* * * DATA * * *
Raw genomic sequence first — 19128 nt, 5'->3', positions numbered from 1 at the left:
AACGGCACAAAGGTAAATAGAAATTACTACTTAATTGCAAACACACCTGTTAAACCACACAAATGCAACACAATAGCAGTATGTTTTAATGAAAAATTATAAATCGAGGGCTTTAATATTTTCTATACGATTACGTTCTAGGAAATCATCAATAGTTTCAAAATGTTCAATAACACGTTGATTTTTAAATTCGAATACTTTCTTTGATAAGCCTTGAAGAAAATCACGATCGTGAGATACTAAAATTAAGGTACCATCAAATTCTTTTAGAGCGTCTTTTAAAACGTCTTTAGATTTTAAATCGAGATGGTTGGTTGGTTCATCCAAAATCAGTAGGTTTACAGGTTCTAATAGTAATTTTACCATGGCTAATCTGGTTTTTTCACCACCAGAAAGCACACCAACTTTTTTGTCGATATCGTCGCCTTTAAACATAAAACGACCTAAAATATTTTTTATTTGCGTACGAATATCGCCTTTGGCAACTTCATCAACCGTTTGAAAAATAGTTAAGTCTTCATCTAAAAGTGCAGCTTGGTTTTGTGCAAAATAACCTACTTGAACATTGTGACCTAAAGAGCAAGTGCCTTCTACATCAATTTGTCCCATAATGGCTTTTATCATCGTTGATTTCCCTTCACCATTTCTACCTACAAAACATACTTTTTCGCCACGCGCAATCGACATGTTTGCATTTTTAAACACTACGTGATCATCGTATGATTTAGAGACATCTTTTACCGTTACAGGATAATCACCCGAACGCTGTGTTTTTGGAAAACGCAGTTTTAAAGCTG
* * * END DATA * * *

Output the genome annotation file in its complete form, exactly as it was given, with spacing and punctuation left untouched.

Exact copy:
Raw genomic sequence first — 19128 nt, 5'->3', positions numbered from 1 at the left:
AACGGCACAAAGGTAAATAGAAATTACTACTTAATTGCAAACACACCTGTTAAACCACACAAATGCAACACAATAGCAGTATGTTTTAATGAAAAATTATAAATCGAGGGCTTTAATATTTTCTATACGATTACGTTCTAGGAAATCATCAATAGTTTCAAAATGTTCAATAACACGTTGATTTTTAAATTCGAATACTTTCTTTGATAAGCCTTGAAGAAAATCACGATCGTGAGATACTAAAATTAAGGTACCATCAAATTCTTTTAGAGCGTCTTTTAAAACGTCTTTAGATTTTAAATCGAGATGGTTGGTTGGTTCATCCAAAATCAGTAGGTTTACAGGTTCTAATAGTAATTTTACCATGGCTAATCTGGTTTTTTCACCACCAGAAAGCACACCAACTTTTTTGTCGATATCGTCGCCTTTAAACATAAAACGACCTAAAATATTTTTTATTTGCGTACGAATATCGCCTTTGGCAACTTCATCAACCGTTTGAAAAATAGTTAAGTCTTCATCTAAAAGTGCAGCTTGGTTTTGTGCAAAATAACCTACTTGAACATTGTGACCTAAAGAGCAAGTGCCTTCTACATCAATTTGTCCCATAATGGCTTTTATCATCGTTGATTTCCCTTCACCATTTCTACCTACAAAACATACTTTTTCGCCACGCGCAATCGACATGTTTGCATTTTTAAACACTACGTGATCATCGTATGATTTAGAGACATCTTTTACCGTTACAGGATAATCACCCGAACGCTGTGTTTTTGGAAAACGCAGTTTTAAAGCTG